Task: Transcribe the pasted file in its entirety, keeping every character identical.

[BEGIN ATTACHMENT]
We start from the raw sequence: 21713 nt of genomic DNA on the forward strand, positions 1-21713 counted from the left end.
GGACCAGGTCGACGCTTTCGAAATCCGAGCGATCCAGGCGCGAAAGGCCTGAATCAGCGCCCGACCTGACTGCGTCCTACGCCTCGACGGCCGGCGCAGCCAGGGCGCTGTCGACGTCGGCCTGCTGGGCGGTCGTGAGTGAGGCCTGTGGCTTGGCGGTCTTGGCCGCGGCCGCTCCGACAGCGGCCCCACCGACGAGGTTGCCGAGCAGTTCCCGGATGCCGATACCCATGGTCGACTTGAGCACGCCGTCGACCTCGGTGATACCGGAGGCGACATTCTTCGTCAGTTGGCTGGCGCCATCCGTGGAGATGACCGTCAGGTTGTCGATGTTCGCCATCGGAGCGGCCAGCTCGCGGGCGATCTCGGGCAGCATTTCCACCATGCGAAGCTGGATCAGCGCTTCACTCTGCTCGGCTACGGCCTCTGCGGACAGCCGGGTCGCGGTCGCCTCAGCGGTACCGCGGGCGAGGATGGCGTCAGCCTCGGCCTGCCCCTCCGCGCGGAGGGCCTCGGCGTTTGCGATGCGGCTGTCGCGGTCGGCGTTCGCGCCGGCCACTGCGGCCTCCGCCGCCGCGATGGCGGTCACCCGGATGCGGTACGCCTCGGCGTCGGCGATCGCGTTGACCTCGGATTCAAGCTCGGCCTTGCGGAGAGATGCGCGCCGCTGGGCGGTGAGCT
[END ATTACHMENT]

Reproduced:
We start from the raw sequence: 21713 nt of genomic DNA on the forward strand, positions 1-21713 counted from the left end.
GGACCAGGTCGACGCTTTCGAAATCCGAGCGATCCAGGCGCGAAAGGCCTGAATCAGCGCCCGACCTGACTGCGTCCTACGCCTCGACGGCCGGCGCAGCCAGGGCGCTGTCGACGTCGGCCTGCTGGGCGGTCGTGAGTGAGGCCTGTGGCTTGGCGGTCTTGGCCGCGGCCGCTCCGACAGCGGCCCCACCGACGAGGTTGCCGAGCAGTTCCCGGATGCCGATACCCATGGTCGACTTGAGCACGCCGTCGACCTCGGTGATACCGGAGGCGACATTCTTCGTCAGTTGGCTGGCGCCATCCGTGGAGATGACCGTCAGGTTGTCGATGTTCGCCATCGGAGCGGCCAGCTCGCGGGCGATCTCGGGCAGCATTTCCACCATGCGAAGCTGGATCAGCGCTTCACTCTGCTCGGCTACGGCCTCTGCGGACAGCCGGGTCGCGGTCGCCTCAGCGGTACCGCGGGCGAGGATGGCGTCAGCCTCGGCCTGCCCCTCCGCGCGGAGGGCCTCGGCGTTTGCGATGCGGCTGTCGCGGTCGGCGTTCGCGCCGGCCACTGCGGCCTCCGCCGCCGCGATGGCGGTCACCCGGATGCGGTACGCCTCGGCGTCGGCGATCGCGTTGACCTCGGATTCAAGCTCGGCCTTGCGGAGAGATGCGCGCCGCTGGGCGGTGAGCT